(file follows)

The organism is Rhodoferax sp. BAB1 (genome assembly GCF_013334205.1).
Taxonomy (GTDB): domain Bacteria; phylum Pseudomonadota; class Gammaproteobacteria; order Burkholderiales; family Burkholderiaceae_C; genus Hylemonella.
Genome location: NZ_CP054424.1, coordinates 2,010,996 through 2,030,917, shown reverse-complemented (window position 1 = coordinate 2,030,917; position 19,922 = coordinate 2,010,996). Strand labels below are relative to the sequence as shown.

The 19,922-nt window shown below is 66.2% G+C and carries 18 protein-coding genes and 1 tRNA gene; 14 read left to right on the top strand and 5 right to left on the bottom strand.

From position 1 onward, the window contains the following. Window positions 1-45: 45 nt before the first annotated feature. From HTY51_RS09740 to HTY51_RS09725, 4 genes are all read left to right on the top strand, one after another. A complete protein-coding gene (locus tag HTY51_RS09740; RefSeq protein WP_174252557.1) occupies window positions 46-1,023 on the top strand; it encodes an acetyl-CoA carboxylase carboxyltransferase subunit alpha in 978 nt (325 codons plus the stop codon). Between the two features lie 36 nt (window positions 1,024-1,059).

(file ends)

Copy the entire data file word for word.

The organism is Rhodoferax sp. BAB1 (genome assembly GCF_013334205.1).
Taxonomy (GTDB): domain Bacteria; phylum Pseudomonadota; class Gammaproteobacteria; order Burkholderiales; family Burkholderiaceae_C; genus Hylemonella.
Genome location: NZ_CP054424.1, coordinates 2,010,996 through 2,030,917, shown reverse-complemented (window position 1 = coordinate 2,030,917; position 19,922 = coordinate 2,010,996). Strand labels below are relative to the sequence as shown.

The 19,922-nt window shown below is 66.2% G+C and carries 18 protein-coding genes and 1 tRNA gene; 14 read left to right on the top strand and 5 right to left on the bottom strand.

From position 1 onward, the window contains the following. Window positions 1-45: 45 nt before the first annotated feature. From HTY51_RS09740 to HTY51_RS09725, 4 genes are all read left to right on the top strand, one after another. A complete protein-coding gene (locus tag HTY51_RS09740; RefSeq protein WP_174252557.1) occupies window positions 46-1,023 on the top strand; it encodes an acetyl-CoA carboxylase carboxyltransferase subunit alpha in 978 nt (325 codons plus the stop codon). Between the two features lie 36 nt (window positions 1,024-1,059).